India's prime minister is on his first visit to Washington, to strengthen political and economic ties between the world's oldest and the world biggest democracies. He came to the U.S. capital from New York, the first stop on his five-day visit to the country that denied him an entry visa in the past. From Washington, Zlatica Hoke reports Modi seemed most focused on attracting foreign investment and trade to increase job opportunities for his people.
Video

Video Malaysia Struggles to Stop People Joining Jihad

Malaysian authorities say militant groups like the so-called "Islamic State" have used social media to entice at least three dozen Malaysian Muslims to fight in what they call "jihad" in Syria and Iraq. As Mahi Ramkrishnan reports from Kuala Lumpur, counterterrorism police are deeply worried about what could happen when these militants return home.
Video

Video Could US Have Done More to Stop Rise of Islamic State?

President Obama says airstrikes against Islamic State militants in Syria will likely continue for some time because, in his words, "there is a cancer that has grown for too long." So what if President Obama had acted sooner in Syria to arm more-moderate opponents of both the Islamic State and the Syrian government? VOA State Department Correspondent Scott Stearns reports from the United Nations.
Video

Video Treasure Hunters Seek 'Hidden Treasure' in Central Kenya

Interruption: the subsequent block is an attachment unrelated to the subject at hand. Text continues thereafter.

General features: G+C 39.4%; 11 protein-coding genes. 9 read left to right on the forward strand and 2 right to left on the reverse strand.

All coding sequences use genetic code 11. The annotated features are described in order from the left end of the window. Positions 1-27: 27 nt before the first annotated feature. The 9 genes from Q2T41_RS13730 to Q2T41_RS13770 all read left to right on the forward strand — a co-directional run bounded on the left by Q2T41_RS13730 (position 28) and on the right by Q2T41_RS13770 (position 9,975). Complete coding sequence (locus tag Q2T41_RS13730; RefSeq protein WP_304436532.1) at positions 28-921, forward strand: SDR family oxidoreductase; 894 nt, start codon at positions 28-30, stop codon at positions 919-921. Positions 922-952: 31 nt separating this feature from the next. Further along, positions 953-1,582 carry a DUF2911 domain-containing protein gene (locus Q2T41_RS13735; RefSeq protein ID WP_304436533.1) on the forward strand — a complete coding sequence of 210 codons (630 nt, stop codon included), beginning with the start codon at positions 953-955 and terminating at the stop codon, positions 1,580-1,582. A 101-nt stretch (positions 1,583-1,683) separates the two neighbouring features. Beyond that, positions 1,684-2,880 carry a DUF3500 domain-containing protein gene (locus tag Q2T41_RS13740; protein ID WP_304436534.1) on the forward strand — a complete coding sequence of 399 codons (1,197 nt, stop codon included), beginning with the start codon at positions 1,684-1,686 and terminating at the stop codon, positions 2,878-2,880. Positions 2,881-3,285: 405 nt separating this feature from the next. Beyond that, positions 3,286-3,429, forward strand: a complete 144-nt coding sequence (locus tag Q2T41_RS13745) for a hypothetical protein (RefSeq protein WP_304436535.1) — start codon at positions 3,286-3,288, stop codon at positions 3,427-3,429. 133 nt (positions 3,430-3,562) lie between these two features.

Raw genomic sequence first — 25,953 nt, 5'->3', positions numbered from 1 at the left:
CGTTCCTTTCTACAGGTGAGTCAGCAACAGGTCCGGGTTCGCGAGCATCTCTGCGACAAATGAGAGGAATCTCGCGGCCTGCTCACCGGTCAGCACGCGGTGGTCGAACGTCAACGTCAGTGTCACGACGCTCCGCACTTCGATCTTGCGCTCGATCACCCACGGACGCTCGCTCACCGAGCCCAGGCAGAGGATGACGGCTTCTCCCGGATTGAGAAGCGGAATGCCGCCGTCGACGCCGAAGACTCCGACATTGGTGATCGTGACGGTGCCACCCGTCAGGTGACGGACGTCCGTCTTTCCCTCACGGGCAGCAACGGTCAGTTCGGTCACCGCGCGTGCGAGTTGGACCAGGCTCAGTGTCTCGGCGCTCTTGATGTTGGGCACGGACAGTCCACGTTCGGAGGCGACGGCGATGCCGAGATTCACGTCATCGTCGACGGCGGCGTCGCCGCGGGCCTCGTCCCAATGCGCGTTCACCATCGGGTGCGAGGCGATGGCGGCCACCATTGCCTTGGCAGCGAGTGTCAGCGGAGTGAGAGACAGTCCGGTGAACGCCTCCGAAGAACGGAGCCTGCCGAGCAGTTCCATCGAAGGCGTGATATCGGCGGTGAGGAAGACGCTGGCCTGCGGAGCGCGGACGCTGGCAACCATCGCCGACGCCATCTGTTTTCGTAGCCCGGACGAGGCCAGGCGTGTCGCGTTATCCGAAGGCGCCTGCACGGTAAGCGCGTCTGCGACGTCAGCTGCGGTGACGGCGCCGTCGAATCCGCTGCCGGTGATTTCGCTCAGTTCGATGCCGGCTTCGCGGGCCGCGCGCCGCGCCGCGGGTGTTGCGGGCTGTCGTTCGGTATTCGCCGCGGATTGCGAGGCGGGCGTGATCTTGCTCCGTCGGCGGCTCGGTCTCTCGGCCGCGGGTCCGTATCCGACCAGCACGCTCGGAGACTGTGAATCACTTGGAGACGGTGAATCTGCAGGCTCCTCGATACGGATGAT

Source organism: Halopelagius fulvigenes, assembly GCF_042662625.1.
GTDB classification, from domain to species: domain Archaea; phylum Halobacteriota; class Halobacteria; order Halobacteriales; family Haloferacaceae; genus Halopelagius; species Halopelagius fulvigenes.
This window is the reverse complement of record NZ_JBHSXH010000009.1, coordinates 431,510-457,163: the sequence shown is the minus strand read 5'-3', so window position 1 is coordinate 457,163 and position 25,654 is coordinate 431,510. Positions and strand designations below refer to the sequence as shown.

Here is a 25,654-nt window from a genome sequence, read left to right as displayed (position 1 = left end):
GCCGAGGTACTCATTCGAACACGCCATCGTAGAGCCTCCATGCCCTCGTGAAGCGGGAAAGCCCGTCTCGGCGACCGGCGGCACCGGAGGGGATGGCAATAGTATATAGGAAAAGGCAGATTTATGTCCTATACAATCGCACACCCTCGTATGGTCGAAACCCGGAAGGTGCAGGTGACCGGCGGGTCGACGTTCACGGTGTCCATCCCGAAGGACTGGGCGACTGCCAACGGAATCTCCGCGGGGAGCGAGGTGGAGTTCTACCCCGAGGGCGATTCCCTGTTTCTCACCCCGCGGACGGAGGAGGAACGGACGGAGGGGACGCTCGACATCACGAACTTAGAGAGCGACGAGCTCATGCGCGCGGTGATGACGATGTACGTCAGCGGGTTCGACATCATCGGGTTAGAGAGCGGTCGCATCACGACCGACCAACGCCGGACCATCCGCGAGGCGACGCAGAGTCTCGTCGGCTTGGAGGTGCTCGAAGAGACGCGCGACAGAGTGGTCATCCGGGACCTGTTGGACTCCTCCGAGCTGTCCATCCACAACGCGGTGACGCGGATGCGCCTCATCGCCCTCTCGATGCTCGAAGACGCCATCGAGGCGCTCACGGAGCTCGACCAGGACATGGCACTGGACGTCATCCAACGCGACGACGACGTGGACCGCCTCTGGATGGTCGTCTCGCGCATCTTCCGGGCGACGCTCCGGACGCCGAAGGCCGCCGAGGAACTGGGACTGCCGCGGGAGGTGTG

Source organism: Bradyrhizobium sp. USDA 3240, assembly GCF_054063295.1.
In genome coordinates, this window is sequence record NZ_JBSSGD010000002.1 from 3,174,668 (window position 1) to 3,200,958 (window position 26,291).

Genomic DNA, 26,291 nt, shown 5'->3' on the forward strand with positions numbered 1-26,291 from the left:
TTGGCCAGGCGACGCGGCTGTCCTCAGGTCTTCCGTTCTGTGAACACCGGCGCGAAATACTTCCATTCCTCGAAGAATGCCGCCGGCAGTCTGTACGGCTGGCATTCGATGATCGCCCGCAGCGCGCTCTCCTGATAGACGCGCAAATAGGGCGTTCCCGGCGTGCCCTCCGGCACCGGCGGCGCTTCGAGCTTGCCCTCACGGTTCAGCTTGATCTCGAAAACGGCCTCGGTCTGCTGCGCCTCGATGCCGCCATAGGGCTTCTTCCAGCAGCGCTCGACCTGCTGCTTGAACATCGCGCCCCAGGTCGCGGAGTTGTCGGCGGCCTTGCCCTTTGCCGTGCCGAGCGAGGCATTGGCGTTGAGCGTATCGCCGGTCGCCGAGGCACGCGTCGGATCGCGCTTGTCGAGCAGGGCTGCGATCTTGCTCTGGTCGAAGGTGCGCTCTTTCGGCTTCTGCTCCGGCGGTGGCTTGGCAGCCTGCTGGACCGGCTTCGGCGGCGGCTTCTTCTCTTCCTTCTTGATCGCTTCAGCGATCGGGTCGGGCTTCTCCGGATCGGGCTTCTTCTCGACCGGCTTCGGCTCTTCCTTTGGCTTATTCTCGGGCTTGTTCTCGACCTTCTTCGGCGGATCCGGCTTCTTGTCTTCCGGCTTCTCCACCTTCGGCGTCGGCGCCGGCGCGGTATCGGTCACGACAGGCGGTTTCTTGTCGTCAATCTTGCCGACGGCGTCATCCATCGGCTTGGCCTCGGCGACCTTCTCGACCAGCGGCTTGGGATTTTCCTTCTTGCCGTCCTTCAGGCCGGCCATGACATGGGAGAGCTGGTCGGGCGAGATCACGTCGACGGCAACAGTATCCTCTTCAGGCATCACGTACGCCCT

Could a cave in a small village in central Kenya be the site of buried treasure? A rumor of riches, left behind by colonialists, has some residents dreaming of wealth, while others see it as a dangerous hoax. VOA's Gabe Joselow has the story.
Video

Video Ebola Patients Find No Treatment at Sierra Leone Holding Center

At a holding facility in Makeni, central Sierra Leone, dozens of sick people sit on the floor in an empty university building. They wait in filthy conditions. It's a 16-hour drive by ambulance to Kailahun Ebola treatment center. Adam Bailes was there and reports on what he says are some of the worst situations he has seen since the beginning of this Ebola outbreak. And he says it appears case numbers may already be far worse than authorities acknowledge.
Video

Video Identifying Bodies Found in Texas Border Region

Thousands of immigrants have died after crossing the border from Mexico into remote areas of the southwestern United States in recent years. Local officials in south Texas alone have found hundreds of unidentified bodies and buried them in mass graves in local cemeteries. Now an anthropologist and her students at Baylor University have been exhuming bodies and looking for clues to identify them. VOA’s Greg Flakus has more from Waco, Texas.
Colonel Steve ‘Spiros’ Pisanos left Greece and came to the U.S. to learn to fly. He flew fighters for the Allies in World War II, narrowly escaping death multiple times.Colonel Steve ‘Spiros’ Pisanos left Greece and came to the U.S. to learn to fly. He flew fighters for the Allies in World War II, narrowly escaping death multiple times.

AppleAndroid